The editors describe Part X ("New Directions in Language and Gender Research")as a "signpost [of] the way language and gender research is moving in thetwenty-first century" (569). Understandably, therefore, this section hasundergone significant revision from the previous edition. Because of itslong-lasting methodological influence -- evident in many of the new papersincluded in this edition -- Penelope Eckert & Sally McConnell-Ginet's"Communities of practice: Where language, gender, and power all live" remains.The two deleted papers are Janet Holmes' "Women's talk: The question ofsociolinguistic universals" and Janet M. Bing & Victoria L. Bergvall's "Thequestion of questions: Beyond binary thinking." The first addition is DeborahCameron's "Gender and language ideologies," which highlights the importance ofunderstanding the effect that ideologies of language and gender have onlinguistic practices and linguistic analysis. Finally, in "Socialconstructionism, postmodernism and feminist sociolinguistics," Janet Holmesargues that there are certain contexts in which "we need to put women back atthe centre of language and gender research" (606).

EVALUATIONIn the introduction, the editors state that the general reaction to theirdecision to produce an updated version was not fully enthusiastic. Coates &Pichler needed to make editorial decisions, therefore, that maintained theoriginal volume's intent and retained the classic papers important to thehistory of language and gender research, while at the same time bringing it inline with current scholarship. Some papers are notably absent (e.g., Gal'sclassic analysis of language shift in Austria) and the inclusion of some couldbe questioned, but, for the most part, the reasons for additions and deletionsis evident. The papers now vary to a greater extent in their geographicalcoverage. They also treat computer-mediated communication more than was possibleor necessary in the first edition. The key historically important papers (e.g.,the variationist approaches in Part I) have been retained, but there are nowmany more papers that employ a social constructionist approach consistent withmore recent treatments of language and gender. In several cases, a scholar'searly work has been replaced with her more recent scholarship, allowing hercurrent perspective to be highlighted. Also, now that there exists a much largerbody of literature from which to draw, several sections could be greatly revisedto provide more breadth of coverage of a theme rather than depth. For example,Part IV in the first edition was focused to a large extent on gossip, but nowhas a much broader coverage of same-sex interaction. The two new sections onqueer linguistics (Part VI) and the relevance of gender to linguistic analysis(Part IX) are especially important additions.

Still absent in the new edition are chapters from seminal language and gendermonographs, e.g., Lakoff (1975) or Spender (1980). Texts such as these areimportant to the historical trajectory of language and gender research. Lakoff'stext is readily available (2004 edition), but Spender's monograph is currentlyout of print. It would be useful for newer scholars in the field to haveanthology access to key historical texts that are no longer being published.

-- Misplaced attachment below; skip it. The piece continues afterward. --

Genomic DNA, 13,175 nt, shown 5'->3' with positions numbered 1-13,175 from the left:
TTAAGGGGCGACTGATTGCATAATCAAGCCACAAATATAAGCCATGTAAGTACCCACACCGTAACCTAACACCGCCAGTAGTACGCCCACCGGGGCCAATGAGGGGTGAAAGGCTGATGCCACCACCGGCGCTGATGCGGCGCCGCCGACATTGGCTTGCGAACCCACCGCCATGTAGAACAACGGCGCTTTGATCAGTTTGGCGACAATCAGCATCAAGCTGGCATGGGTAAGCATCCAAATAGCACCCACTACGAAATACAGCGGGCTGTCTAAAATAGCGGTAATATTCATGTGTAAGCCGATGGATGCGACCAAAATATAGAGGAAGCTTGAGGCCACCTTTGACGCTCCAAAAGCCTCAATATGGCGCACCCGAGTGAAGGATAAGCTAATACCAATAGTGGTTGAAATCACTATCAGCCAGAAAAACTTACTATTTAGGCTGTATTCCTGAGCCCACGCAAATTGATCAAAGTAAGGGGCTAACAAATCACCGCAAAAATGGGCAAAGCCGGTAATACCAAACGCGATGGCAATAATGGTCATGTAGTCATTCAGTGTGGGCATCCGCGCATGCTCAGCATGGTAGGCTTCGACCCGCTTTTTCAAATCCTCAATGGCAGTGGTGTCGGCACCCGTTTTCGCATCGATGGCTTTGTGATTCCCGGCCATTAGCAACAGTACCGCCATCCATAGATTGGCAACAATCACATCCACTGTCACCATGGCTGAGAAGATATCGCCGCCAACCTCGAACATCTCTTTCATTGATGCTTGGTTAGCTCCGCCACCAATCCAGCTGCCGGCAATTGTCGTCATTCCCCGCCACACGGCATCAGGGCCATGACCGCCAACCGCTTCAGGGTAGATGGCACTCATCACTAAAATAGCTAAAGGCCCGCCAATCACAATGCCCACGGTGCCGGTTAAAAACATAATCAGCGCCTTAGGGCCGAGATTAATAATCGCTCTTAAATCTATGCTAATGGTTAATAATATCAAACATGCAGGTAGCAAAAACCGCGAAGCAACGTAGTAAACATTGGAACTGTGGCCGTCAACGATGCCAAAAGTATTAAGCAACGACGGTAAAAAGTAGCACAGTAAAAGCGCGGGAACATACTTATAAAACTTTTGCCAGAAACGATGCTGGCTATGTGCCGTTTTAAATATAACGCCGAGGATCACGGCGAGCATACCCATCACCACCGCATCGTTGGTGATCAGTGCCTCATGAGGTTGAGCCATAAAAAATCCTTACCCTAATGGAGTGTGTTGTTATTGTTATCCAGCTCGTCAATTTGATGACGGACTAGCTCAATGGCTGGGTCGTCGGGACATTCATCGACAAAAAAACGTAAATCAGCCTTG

Overall, this new edition is successful. Readers familiar with the originalversion will hopefully find the changes warranted and in line with the goalsoutlined by the authors in their introduction. It remains a highly useful textfor graduate and advanced undergraduate courses in language and gender and foranyone interested in the historical and current theoretical and methodologicalapproaches to research on gender and language.

REFERENCESCoates, Jennifer (ed.) 1998. Language and gender: A reader. Oxford, UK:Blackwell Publishers.

Lakoff, Robin. 1972. Language and woman's place. Language in Society. 2.45-80.

Lakoff, Robin. 1975. Language and woman's place. New York: Harper & Row.

Lakoff, Robin Tolmach. 2004. Language and woman's place: Text and commentaries.(Rev. and expanded ed., ed. by Mary Bucholtz). Oxford: Oxford University Press.

Spender, Dale. 1980. Man made language. London: Routledge and Kegan Paul.

Tannen, Deborah. 1990. You just don't understand: Women and men in conversation.New York: Ballantine Books.

ABOUT THE REVIEWERStephen L. Mann earned his Ph.D. from the University of South Carolina in2011 and is now Assistant Professor of Linguistics and Grammars in theDepartment of English at the University of Wisconsin-La Crosse. Hisresearch uses folk dialectological and social psychological methods toexplore the factors that shape gay men's attitudes toward gay male ways ofspeaking American English, both actual linguistic practices andstereotypes. Current projects consider such factors as regionalaffiliation, connectedness to family of origin and created kinshipnetworks, and participation in lesbian, gay, bisexual, transgendered,and/or queer networks and practices.

Page Updated: 27-Aug-2012